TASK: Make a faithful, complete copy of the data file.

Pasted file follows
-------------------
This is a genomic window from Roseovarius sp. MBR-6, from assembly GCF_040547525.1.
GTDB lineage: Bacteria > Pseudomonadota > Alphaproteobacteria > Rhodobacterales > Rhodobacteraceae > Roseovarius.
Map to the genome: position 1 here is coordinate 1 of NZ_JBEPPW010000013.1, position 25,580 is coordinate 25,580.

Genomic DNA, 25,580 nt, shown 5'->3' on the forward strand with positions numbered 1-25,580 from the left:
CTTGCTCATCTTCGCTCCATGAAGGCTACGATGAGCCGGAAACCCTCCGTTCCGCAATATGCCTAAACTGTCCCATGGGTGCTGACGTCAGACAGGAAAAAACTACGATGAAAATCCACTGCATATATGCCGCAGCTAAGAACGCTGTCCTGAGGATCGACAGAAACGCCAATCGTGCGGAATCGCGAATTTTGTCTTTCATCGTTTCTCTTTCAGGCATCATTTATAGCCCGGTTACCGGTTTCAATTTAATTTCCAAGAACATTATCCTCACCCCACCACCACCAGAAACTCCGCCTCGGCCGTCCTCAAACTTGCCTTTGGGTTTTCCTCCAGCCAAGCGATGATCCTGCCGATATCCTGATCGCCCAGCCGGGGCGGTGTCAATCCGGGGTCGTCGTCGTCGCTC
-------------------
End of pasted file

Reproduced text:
This is a genomic window from Roseovarius sp. MBR-6, from assembly GCF_040547525.1.
GTDB lineage: Bacteria > Pseudomonadota > Alphaproteobacteria > Rhodobacterales > Rhodobacteraceae > Roseovarius.
Map to the genome: position 1 here is coordinate 1 of NZ_JBEPPW010000013.1, position 25,580 is coordinate 25,580.

Genomic DNA, 25,580 nt, shown 5'->3' on the forward strand with positions numbered 1-25,580 from the left:
CTTGCTCATCTTCGCTCCATGAAGGCTACGATGAGCCGGAAACCCTCCGTTCCGCAATATGCCTAAACTGTCCCATGGGTGCTGACGTCAGACAGGAAAAAACTACGATGAAAATCCACTGCATATATGCCGCAGCTAAGAACGCTGTCCTGAGGATCGACAGAAACGCCAATCGTGCGGAATCGCGAATTTTGTCTTTCATCGTTTCTCTTTCAGGCATCATTTATAGCCCGGTTACCGGTTTCAATTTAATTTCCAAGAACATTATCCTCACCCCACCACCACCAGAAACTCCGCCTCGGCCGTCCTCAAACTTGCCTTTGGGTTTTCCTCCAGCCAAGCGATGATCCTGCCGATATCCTGATCGCCCAGCCGGGGCGGTGTCAATCCGGGGTCGTCGTCGTCGCTC